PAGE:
Dealing with the emotional impact of cancer

21 January 2013

dealing-with-the-emotional-impact-of-cancer-mainCancer treatment can be physically gruelling but also emotionally draining. Here Dr Frances Goodhart, a clinical psychologist, gives her expert advice.

Cancer is the biggest fear for Brits, ahead of knife crime, Alzheimer’s, debt or losing their job, according to the charity Cancer Research UK. However, one in three people will have to face dealing with a personal cancer diagnosis during their lifetime.

But it’s not only surgery, chemotherapy and radiotherapy they have to deal with but the psychological aspects too – including dealing with shock, depression, an uncertain future and, in some cases, worries about their own mortality.


There is growing awareness that cancer patients need psychological support as well as medical treatment, says Dr Frances Goodhart, a clinical psychologist in oncology and palliative care, and joint author of the Cancer Survivor’s Companion .

Dealing with a diagnosis

Patients experience a sense of shock and disbelief after diagnosis – they say it feels unreal and it’s like it is happening to someone else, explains Dr Goodhart.
They can’t take in all the information they’ve been given. Some patients report a feeling of exhaustion too, as if they have been run over by a bus.
Dr Goodhart says the initial shock passes usually within 48 hours though and then patients move into practical mode. “Their energy returns and they begin to see although their life has been changed by cancer − it hasn’t stopped.
Patients start to take decisions about their care and get on the conveyor belt of treatment. Some find the structure and routine reassuring – it normalizes what they are experiencing.

Does a positive attitude matter or not?

The most important message is that there’s no ‘right’ way to deal with cancer psychologically, explains Dr Goodhart. There’s no scientific evidence to say that one method of coping is better than any other.

It’s really about getting through; finding a way to pick yourself up, dust yourself down and get on with it. There’s no reward for being positive all the time and just because you have a down day doesn’t mean to say it will set you back. It’s okay to be miserable and cry sometimes.

Tips for getting through treatment

Dr Goodhart says a number of psychological strategies and other self-help measures may help cancer patients get through their treatment. These include:

Setting short term goals: If you’re on chemotherapy – you’ll usually be on a three week cycle of treatment, advises Dr Goodhart. In week one you’ll have treatment, in week two you might not feel so good and by week three you may feel well enough to schedule in some outings, visits from friends or maybe a weekend away.

Relaxation therapies: Relaxation therapies such as yoga or massage can help you deal with stress and worries connected to your cancer, says Dr Goodhart.

Mindfulness meditation: This is a type of meditation designed to help you focus on being in the moment and not worry about the past or the future, says Dr Goodhart.

Exercise: Exercise can really boost your sense of wellbeing – even if it’s just a walk around the park in the fresh air, it helps you stay connected to the outside world.

Counselling: Sometimes talking to someone completely unconnected with your life can help you deal with your worries, says Dr Goodhart. Often people with cancer will be trying to protect their relatives and won’t open up to them. Psychological support is available in some cancer centre or through charities such as Macmillan Cancer Support and Maggie’s  Centres.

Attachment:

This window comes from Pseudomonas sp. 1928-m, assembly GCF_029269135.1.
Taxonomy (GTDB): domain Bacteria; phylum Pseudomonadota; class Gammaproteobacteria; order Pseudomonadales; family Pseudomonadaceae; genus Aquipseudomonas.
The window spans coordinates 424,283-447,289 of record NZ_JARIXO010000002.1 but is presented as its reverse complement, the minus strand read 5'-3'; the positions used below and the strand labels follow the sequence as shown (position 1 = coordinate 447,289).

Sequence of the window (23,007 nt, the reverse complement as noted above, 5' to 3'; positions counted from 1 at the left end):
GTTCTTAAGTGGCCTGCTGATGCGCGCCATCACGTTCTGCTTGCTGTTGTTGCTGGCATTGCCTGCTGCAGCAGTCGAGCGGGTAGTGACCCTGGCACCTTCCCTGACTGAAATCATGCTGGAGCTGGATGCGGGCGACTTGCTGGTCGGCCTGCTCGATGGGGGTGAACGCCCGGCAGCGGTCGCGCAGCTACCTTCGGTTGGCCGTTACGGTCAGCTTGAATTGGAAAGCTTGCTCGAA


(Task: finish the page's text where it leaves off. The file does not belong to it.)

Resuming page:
Social support: Many patients feel lonely and isolated during treatment and find it helps to talk to friends or family and also others who are experiencing cancer too or who have come out the other side, says Dr Goodhart. Support groups can help.

Coping with uncertainty

There are now two million cancer survivors in the UK and this figure is predicted to double to four million by 2020.
For some patients this is the most difficult time, reflects Dr Goodhart. All the time they were having treatment they felt like they were being looked after, but after it’s over they feel lost and they have to work out how to live with the fear of the cancer coming back.
Many patients can feel isolated, depressed and fearful about their future. This is when counselling can be really useful.

Case study - Keith Hern - I had to reframe things in a positive way

Keith Hern, a 54 year old photographer, was diagnosed with early stage throat cancer in 2004.

When my consultant told me I had throat cancer I was absolutely terrified and imagined myself dying. Over the first few days though, I started coming out the other side and wanted information. I went to see a friend who’d had throat cancer and asked lots of questions, so I could start understanding more of what was coming, and my wife could talk to his wife about the tricky times ahead.
I also went to a life coach/NLP (Neuro-Linguistic Programming) practitioner who helped me to view my cancer treatment as just a small deviation during my life’s plan that I would eventually get back on track.
She also suggested that I view the cancer as two cancerous cells amongst millions of healthy ones. That gave me perspective and it really helped me through. It was all about reframing the cancer in a positive way, so I could remain as positive as possible.
My cancer has returned twice since my first bout of treatment and I now have a tumour in my right lung which is, thankfully, stable – for the moment. My attitude is that I have to make the most of the rest of my life – I’ve done many positive things since my cancer was diagnosed.
I wrote a book Bangers and Mash about my experience of cancer, become a public speaker and got into travel photography. All of these great things might not have happened had I not had cancer. I’ve been packing a lot in.